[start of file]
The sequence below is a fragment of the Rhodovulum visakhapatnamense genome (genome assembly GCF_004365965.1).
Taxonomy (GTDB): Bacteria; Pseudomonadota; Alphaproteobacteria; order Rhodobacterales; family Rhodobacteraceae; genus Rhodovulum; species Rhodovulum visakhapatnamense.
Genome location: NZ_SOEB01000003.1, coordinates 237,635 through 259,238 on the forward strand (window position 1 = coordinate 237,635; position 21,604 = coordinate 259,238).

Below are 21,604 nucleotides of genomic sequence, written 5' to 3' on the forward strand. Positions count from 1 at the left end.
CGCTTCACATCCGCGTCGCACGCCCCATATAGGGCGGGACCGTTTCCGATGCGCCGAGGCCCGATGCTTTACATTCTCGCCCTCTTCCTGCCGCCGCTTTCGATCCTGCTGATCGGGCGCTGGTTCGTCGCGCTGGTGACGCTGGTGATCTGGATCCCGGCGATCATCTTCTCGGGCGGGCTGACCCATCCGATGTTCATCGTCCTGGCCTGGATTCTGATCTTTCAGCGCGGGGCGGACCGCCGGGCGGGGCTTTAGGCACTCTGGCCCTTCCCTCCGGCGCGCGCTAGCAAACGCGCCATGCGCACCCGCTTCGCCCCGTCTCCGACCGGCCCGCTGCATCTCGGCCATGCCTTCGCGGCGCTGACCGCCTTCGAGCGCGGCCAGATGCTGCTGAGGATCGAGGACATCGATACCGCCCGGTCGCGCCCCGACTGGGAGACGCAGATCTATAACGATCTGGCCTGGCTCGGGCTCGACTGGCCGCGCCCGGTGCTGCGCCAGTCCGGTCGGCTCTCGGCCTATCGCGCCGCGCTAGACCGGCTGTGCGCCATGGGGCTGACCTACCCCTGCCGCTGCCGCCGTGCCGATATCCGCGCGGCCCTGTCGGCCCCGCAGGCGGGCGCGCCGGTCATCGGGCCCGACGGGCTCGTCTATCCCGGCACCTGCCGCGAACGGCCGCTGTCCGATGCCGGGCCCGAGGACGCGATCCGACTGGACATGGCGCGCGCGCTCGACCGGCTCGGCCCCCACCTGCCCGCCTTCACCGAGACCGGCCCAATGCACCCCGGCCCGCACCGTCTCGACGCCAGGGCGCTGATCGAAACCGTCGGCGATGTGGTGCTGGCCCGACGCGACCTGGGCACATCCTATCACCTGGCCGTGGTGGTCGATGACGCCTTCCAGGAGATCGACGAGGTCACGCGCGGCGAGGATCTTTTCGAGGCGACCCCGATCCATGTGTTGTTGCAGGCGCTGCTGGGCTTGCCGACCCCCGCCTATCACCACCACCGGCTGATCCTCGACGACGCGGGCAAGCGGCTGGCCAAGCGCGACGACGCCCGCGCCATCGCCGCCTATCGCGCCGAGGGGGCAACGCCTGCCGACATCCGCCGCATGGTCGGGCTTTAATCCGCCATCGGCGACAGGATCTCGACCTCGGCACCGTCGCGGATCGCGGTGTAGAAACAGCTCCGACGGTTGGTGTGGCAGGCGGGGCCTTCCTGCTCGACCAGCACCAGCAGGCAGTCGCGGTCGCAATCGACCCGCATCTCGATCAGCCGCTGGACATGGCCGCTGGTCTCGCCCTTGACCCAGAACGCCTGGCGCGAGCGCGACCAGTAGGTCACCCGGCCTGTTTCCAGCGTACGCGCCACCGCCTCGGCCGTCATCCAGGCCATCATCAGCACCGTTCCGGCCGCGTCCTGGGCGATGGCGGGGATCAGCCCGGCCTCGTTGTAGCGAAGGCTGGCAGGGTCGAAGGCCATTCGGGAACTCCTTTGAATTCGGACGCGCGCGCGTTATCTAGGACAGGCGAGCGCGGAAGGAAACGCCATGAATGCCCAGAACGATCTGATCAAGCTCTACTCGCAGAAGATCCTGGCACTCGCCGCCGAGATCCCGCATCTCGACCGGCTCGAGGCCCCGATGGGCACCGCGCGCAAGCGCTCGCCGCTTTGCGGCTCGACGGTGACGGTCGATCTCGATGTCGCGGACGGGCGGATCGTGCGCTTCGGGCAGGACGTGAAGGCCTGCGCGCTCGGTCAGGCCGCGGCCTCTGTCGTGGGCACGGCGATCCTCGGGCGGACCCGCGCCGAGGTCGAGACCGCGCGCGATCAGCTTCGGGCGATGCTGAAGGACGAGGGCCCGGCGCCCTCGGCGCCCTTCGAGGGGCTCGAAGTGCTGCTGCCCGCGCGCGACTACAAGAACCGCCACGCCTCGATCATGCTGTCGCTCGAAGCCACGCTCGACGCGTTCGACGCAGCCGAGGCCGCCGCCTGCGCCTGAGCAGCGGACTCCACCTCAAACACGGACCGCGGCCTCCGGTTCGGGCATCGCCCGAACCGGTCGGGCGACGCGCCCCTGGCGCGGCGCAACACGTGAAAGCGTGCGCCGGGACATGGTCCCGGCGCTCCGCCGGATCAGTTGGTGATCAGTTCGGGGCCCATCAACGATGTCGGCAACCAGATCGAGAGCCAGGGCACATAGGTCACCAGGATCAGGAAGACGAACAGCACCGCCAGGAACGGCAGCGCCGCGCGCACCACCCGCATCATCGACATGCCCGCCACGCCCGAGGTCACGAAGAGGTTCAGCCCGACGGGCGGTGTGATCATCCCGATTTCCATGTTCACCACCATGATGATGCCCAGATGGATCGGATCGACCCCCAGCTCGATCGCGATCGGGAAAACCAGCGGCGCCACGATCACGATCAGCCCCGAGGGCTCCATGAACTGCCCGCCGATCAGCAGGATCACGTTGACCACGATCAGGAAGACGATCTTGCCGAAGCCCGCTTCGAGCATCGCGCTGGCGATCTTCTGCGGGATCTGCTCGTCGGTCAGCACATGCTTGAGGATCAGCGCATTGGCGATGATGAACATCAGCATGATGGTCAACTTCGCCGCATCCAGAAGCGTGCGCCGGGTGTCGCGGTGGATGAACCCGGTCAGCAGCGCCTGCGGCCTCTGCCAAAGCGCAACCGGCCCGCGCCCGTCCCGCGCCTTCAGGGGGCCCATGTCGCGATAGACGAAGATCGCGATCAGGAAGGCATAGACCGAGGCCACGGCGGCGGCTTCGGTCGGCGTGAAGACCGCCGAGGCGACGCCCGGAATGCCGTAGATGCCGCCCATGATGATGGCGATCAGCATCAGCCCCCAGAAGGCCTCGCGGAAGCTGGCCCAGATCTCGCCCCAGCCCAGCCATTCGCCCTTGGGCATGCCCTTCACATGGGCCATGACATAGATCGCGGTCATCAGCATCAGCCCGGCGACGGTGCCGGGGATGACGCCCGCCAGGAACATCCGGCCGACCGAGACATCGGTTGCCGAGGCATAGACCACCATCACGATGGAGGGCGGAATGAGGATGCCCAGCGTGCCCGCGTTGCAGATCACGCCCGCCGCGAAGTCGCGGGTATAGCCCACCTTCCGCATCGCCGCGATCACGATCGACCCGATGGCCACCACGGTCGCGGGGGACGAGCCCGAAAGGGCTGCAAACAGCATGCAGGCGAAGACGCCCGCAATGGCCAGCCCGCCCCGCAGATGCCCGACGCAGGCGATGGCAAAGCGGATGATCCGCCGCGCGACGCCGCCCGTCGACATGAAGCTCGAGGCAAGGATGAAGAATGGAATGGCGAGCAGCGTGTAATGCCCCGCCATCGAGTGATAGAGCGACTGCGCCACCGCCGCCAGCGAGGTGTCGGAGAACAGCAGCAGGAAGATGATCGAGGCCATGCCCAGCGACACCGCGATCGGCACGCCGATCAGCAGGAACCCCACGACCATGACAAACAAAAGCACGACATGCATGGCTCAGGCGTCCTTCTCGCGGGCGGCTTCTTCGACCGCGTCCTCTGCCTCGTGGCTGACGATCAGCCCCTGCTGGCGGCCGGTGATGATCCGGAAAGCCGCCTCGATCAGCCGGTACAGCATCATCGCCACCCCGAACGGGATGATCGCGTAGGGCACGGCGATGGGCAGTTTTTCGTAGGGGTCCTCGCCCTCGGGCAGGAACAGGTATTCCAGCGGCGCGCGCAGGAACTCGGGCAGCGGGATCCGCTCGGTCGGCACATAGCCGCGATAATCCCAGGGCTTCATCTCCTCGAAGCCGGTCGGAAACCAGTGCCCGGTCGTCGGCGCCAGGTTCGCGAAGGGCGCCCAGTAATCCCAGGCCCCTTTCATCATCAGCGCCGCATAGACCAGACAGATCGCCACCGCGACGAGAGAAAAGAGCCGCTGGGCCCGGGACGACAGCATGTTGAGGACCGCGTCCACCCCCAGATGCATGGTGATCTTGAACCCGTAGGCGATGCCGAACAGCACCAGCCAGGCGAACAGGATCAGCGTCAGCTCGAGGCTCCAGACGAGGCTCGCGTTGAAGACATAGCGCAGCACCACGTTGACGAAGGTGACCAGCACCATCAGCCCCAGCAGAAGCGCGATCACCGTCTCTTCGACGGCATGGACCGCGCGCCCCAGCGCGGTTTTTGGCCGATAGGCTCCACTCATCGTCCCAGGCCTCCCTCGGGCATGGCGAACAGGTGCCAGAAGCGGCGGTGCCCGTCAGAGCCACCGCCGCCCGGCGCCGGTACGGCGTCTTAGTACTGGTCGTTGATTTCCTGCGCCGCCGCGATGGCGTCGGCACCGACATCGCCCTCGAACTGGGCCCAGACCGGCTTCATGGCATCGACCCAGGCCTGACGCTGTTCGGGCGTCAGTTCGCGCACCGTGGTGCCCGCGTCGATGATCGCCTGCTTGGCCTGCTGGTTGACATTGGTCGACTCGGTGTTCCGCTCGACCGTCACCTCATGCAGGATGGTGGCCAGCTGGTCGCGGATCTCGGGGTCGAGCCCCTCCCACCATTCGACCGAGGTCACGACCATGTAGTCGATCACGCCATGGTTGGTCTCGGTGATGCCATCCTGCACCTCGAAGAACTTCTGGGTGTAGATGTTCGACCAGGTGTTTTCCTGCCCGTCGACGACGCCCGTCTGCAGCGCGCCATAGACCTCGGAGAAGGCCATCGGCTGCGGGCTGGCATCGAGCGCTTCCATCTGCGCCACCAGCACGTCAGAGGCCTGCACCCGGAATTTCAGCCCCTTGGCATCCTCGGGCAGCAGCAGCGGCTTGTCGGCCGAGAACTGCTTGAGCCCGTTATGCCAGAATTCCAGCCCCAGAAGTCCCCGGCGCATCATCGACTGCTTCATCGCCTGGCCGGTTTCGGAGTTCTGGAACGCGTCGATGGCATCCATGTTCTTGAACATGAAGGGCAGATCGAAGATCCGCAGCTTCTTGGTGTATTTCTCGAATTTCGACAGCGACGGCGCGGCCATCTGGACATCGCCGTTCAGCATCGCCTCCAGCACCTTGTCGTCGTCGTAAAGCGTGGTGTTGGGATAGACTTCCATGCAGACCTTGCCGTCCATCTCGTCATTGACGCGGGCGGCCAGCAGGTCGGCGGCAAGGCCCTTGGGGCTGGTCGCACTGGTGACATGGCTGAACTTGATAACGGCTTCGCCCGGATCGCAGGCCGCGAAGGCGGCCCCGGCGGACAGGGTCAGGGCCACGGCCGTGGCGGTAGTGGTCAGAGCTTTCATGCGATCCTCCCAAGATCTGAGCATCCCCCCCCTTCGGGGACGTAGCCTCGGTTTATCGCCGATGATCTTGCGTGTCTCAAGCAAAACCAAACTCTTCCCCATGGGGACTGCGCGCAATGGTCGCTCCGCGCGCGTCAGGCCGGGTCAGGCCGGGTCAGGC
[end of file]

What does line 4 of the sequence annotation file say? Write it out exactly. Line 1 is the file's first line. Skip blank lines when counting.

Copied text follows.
Below are 21,604 nucleotides of genomic sequence, written 5' to 3' on the forward strand. Positions count from 1 at the left end.